Early retirement can accelerate cognitive decline

Early retirement can accelerate cognitive decline among the elderly, according to research conducted by faculty at Binghamton University, State University of New York.

Plamen Nikolov, assistant professor of economics, and Shahadath Hossain, a doctoral student in economics, both from Binghamton University, examined China’s New Rural Pension Scheme (NRPS) and the Chinese Health and Retirement Longitudinal Survey (CHARLS) to determine how retirement plans affect cognitive performance among plan participants. CHARLS, a nationally representative survey of people ages 45 and above within the Chinese population, directly tests cognition with a focus on episodic memory and components of intact mental status.

With a higher life expectancy and a decline in fertility in developing countries, the elderly population has become the most significant demographic source in Asia and Latin America, generating an urgent need for new, sustainable pension systems. However, Nikolov’s research suggests that these retirement plans can have fortuitous downstream consequences. In a new study, Nikolov’s team shows that the access to retirement plans can play a significant role in explaining cognitive decline at older ages.

“Because of this large demographic boom, China introduced a formal pension program (called NRPS) in rural parts of the country. The program was introduced because of China’s rapidly rising aging population and in an effort to alleviate poverty in old age,” said Nikolov. “In rural parts of the country, traditional family-based care for the elderly had largely broken down, without adequate formal mechanisms to take its place. For the elderly, inadequate transfers from either informal family and community transfers could severely reduce their ability to cope with illness or poor nutrition.”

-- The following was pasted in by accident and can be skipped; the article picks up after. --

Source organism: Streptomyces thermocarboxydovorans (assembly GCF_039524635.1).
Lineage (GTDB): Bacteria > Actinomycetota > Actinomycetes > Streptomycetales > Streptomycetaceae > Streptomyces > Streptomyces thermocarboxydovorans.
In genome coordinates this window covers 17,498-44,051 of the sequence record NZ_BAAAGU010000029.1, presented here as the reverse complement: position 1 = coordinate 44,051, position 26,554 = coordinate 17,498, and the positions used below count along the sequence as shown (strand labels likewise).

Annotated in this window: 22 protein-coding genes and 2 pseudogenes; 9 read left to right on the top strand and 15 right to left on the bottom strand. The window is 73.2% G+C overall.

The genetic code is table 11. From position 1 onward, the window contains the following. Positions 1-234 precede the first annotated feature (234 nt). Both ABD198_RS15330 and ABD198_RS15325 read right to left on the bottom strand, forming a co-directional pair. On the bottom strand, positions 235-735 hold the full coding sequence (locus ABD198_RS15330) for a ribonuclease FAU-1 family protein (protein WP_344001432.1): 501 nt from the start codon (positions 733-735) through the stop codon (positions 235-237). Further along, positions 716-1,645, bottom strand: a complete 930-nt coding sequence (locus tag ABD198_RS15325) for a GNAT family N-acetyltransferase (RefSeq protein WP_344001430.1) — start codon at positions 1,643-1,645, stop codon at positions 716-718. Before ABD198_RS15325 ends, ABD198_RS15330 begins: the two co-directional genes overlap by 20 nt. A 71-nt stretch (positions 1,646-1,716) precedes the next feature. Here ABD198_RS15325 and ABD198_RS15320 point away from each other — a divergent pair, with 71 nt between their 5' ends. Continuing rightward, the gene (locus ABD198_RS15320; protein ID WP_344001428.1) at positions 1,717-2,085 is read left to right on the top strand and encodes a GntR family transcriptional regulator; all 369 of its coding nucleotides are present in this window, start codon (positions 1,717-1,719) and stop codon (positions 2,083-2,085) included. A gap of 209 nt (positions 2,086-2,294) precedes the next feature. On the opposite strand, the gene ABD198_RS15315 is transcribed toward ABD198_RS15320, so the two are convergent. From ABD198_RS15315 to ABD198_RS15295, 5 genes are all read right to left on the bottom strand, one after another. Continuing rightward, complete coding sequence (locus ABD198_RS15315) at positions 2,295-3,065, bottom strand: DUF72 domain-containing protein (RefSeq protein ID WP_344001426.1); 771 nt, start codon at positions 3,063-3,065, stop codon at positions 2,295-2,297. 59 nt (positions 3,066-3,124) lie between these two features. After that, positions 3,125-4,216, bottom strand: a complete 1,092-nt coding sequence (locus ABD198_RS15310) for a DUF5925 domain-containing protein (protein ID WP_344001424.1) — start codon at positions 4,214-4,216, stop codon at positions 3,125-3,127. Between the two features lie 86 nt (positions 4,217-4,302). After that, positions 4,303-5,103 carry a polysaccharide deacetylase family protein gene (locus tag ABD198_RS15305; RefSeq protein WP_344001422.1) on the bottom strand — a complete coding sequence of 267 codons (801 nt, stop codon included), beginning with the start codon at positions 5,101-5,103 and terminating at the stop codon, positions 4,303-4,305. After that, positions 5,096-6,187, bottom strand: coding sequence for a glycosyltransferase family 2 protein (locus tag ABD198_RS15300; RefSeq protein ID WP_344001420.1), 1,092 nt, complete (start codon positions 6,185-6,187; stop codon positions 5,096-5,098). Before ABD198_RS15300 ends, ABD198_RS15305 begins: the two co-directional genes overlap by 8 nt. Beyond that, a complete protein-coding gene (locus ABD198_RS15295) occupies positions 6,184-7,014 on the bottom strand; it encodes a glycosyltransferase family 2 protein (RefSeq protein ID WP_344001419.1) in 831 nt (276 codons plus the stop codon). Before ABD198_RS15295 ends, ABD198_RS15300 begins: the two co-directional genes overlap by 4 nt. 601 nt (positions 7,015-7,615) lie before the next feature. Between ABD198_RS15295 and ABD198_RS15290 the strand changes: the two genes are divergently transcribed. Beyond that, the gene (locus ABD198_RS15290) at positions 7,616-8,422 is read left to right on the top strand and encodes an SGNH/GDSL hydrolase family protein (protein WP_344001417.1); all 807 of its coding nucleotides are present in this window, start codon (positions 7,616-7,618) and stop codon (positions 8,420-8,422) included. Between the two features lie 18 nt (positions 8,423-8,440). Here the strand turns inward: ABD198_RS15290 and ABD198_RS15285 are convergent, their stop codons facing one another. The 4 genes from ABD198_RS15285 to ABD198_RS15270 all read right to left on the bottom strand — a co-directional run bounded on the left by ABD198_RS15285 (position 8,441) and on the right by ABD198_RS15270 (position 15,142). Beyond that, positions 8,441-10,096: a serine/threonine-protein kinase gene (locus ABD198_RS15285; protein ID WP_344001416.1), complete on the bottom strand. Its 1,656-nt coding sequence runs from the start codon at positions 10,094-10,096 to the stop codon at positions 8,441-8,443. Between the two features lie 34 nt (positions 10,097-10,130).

The researchers obtained administrative government data from the Chinese government on the implementation of the pension program. They obtained access to an additional survey data source, which detailed the behavior and socioeconomic characteristics of participants in the new retirement program. Nikolov and his research team discovered that the new program led to significant adverse effects on cognitive functioning among the elderly. The most significant indicator of cognitive decline was delayed recall, a measure widely implicated in neurobiological research as an important predictor of dementia. The pension program had more negative effects among females, and Nikolov said the results support the mental retirement hypothesis that decreased mental activity results in worsening cognitive skills.

While Nikolov and co-authors found that pension benefits and retirement lead to improved health, the program also induced a stark and much more negative influence on other dimensions: social activities, activities associated with mental fitness and social engagement.

“Participants in the program report substantially lower levels of social engagement, with significantly lower rates of volunteering and social interaction than non-beneficiaries. We find that increased social isolation is strongly linked with faster cognitive decline among the elderly. Interestingly, we found that the program improved some health behaviors. Program participants reported a reduced incidence of regular alcohol drinking compared to the previous year. Overall, the adverse effects of early retirement on mental and social engagement significantly outweigh the program’s protective effect on various health behaviors,” said Nikolov. “Or alternatively, the kinds of things that matter and determine better health might simply be very different from the kinds of things that matter for better cognition among the elderly. Social engagement and connectedness may simply be the single most powerful factors for cognitive performance in old age.”